wordtothewise.com    Deliverability

tactics Separate your promotional and transactional email sending

What does “separate” mean? It means making sure your bulk emails comes from one source and your transactional from another, separating IP addresses, domains and possibly email addresses as well. These days reputation is increasingly shifting to domains because IPs are increasingly disposable. It’s much easier for spammers to cycle through new IP addresses than it is to cycle through domains. It also means that with more of your reputation tied to your domain, you can take it with you if you need to [...] [more]
postmarkapp.com    Deliverability

discussion Delivered, Bounced, Blocked, and Deferred Emails Explained

Delivered. A common misconception that I often run into is that a delivered message is a message that made it to the inbox. When a message is registered as delivered, that simply means the receiving server has accepted the message from SendGrid. At that point, the receiving server still has to decide what to do with that message. Most often, the two options facing that server are to deliver the message to the intended inbox or to send it to the spam or junk folder. Less frequently, a receiving server [...] [more]
sendgrid.com    Deliverability

discussion Warmup advice for Gmail

Start small. Gmail recommends starting out with 10 – 20 emails at a time. They mean it. You can send this low number of emails every few hours, so you’re not stuck at 10 emails per day. Do not try to send even 100 emails on your first send for a new IP / domain combination. That mail will end up in the bulk folder. Send to hyper engaged users. Simple engagement isn’t enough. You need to mail those people who are going to miss your mail and track it down if it’s in the bulk folder. Sign up for [...] [more]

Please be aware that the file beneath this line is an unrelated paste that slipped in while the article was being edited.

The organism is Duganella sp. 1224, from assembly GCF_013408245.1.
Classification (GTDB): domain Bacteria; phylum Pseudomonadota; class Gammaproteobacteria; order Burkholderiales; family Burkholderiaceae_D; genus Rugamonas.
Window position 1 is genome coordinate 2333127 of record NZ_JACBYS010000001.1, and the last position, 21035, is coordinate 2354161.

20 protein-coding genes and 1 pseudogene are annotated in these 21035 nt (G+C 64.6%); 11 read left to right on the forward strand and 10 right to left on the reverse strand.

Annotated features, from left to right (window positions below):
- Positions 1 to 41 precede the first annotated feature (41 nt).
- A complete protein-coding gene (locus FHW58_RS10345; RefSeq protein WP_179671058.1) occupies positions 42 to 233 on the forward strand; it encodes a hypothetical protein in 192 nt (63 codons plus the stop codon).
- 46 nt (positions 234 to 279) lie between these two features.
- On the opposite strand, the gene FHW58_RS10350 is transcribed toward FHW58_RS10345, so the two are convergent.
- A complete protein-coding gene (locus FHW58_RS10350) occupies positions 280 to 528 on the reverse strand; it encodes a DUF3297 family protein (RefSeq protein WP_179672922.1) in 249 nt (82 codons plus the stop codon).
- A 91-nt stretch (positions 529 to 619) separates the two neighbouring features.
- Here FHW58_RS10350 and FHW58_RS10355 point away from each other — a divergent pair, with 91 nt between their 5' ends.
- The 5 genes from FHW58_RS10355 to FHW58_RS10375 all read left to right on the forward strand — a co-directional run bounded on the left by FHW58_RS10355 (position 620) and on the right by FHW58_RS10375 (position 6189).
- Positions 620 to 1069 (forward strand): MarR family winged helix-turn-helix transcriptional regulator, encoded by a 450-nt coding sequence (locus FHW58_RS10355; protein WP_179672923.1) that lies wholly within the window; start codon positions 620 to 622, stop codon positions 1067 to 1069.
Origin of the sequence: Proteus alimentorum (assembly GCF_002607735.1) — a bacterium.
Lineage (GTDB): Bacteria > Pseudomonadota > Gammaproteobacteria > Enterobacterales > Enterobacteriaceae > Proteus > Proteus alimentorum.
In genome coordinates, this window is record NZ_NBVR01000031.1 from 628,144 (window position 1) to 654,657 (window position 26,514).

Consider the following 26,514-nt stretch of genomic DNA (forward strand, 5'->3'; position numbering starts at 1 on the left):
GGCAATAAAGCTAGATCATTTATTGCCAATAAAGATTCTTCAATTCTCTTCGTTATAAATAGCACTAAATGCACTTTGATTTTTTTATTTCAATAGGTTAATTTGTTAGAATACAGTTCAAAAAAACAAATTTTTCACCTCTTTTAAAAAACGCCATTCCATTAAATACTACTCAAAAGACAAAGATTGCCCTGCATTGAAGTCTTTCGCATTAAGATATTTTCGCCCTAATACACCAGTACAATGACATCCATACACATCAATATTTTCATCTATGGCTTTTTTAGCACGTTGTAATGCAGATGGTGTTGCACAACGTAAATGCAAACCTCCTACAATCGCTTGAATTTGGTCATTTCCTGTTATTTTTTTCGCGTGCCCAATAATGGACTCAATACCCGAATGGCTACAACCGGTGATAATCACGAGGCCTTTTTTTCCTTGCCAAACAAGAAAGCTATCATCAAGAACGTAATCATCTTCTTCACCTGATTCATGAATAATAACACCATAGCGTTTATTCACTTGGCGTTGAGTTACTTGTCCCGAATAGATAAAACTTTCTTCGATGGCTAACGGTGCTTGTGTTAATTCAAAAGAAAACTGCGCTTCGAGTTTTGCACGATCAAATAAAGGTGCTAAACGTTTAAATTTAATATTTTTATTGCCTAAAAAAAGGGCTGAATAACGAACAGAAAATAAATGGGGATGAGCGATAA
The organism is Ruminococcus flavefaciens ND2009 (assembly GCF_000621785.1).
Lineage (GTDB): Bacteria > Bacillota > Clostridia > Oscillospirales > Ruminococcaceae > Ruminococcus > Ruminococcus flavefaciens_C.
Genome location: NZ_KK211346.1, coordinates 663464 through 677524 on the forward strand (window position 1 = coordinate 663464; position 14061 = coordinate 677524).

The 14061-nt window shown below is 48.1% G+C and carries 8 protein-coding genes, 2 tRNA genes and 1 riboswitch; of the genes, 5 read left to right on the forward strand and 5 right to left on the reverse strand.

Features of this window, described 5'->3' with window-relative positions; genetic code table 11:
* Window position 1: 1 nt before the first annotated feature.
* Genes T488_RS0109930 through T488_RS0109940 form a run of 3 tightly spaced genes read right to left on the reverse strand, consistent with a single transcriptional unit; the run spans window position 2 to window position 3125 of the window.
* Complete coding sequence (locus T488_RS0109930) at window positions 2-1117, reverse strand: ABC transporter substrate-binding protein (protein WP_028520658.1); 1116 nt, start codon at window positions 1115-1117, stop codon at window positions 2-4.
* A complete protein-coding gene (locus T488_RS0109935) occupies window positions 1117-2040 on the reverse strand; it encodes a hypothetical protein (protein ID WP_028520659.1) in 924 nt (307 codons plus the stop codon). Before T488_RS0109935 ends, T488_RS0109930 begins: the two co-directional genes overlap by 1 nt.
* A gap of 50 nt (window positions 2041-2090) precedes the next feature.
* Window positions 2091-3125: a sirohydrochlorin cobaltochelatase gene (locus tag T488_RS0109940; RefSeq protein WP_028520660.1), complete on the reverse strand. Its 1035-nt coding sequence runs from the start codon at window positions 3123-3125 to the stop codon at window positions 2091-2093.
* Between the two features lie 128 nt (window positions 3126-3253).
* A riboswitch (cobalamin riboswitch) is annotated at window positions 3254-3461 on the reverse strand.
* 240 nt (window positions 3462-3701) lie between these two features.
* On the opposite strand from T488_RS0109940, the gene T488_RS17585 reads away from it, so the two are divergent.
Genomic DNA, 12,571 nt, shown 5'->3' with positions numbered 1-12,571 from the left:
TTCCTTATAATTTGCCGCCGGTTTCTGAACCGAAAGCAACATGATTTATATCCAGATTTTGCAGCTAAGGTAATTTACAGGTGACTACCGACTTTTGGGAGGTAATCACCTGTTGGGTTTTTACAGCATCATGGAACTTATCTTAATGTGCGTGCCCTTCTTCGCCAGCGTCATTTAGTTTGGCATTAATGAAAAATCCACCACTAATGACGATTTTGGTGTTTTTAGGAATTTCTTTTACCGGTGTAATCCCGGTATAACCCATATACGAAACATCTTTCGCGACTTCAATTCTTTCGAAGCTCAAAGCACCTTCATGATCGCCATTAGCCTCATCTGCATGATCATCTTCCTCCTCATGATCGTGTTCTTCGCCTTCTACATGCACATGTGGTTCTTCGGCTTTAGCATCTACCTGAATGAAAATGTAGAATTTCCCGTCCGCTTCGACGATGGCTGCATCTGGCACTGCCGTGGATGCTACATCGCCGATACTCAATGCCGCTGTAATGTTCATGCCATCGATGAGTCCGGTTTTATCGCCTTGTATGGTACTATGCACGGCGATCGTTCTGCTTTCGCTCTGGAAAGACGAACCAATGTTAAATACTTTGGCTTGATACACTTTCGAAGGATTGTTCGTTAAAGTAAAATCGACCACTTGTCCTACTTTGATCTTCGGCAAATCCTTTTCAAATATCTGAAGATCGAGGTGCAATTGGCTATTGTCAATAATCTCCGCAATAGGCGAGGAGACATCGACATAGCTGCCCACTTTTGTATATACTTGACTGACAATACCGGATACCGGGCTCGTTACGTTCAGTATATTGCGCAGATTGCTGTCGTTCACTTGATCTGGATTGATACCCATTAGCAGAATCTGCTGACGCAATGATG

wordtothewise.com    Deliverability

tactics Marketer’s Field Guide to Gmail, Outlook, and Yahoo! [PDF]

Read the guide to discover: How the world’s largest mailbox providers filter spam. Different inbox productivity features and how they can affect your email marketing campaigns. Which services each webmail provider has for marketers and how to sign-up for each one. What Gmail, Outlook.com, and Yahoo require for authentication, DNS, and more. Which mailbox provider has public whitelists and which ones use accreditation services. And more! [...] [more] 
returnpath.com    Deliverability

tactics Best Practices with Sender Policy Framework (SPF)

Sender Policy Framework (SPF) is one of the primary means of authenticating email messages as they transit the Internet. The importance of SPF is growing as additional technologies, such as DMARC, are built on top of the standard. As more domains implement SPF records, greater value is derived from the framework for anti-spam systems and mailbox [...] [more]